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British and French officials had promised that the demolition of the jungle would not begin before all children in the camp were safeguarded. Yet, while the French government announced the evacuation of the camp over, charities and campaigners have been saying that there are still many unregistered minors wondering around the camp, hoping that the registrations desks would reopen soon.

50 children, some of them as young as 11 years old, had to go back to what is left of the jungle to find shelter last night, while the fire was still burning close by. Another 40 were sent to an abandoned school, while others were sent to the temporary church and the temporary mosque. This amounts to almost 200 unaccompanied minors left in Calais.

The only support they got was from NGOs such as Care4Calais providing them covers and food, while officials were nowhere to be seen.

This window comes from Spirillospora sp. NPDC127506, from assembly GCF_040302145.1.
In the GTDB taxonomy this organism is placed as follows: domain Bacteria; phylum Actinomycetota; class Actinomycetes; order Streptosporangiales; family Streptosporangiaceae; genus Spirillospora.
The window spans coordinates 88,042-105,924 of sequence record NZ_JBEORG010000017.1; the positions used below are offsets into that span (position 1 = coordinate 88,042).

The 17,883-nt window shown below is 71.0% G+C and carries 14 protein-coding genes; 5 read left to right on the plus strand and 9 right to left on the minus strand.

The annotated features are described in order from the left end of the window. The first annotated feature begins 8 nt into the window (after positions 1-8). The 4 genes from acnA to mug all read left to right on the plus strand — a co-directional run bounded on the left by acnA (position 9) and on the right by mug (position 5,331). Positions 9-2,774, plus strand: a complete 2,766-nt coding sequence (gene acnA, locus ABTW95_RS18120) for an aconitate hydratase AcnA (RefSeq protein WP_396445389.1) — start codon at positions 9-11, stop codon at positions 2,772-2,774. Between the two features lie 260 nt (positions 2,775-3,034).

Baroness Sheehan, who was in Calais said: “Children have rights to food, family, shelter and protection under the Convention on the Rights of the Child” , “Britain and France are signatories to this. They are flouting the law”.

Both the French and British Government have been blaming the other for the dramatic situation. The French government said that the UK was “not execut[ing] its responsibilities to take in these minors” hoping to enter the UK, while British authorities have criticised the way the French are handling the crisis.

The pressure put on French and British officials by the different NGOs and activists seem to have worked as Care4Calais has now stating that buses have arrived, yet it doesn’t seem that there will be enough seats for all of the remaining refugees in Calais.

Classé dans:DROITS FONDAMENTAUX Tagged: Calais, refugees, unacompanied minors

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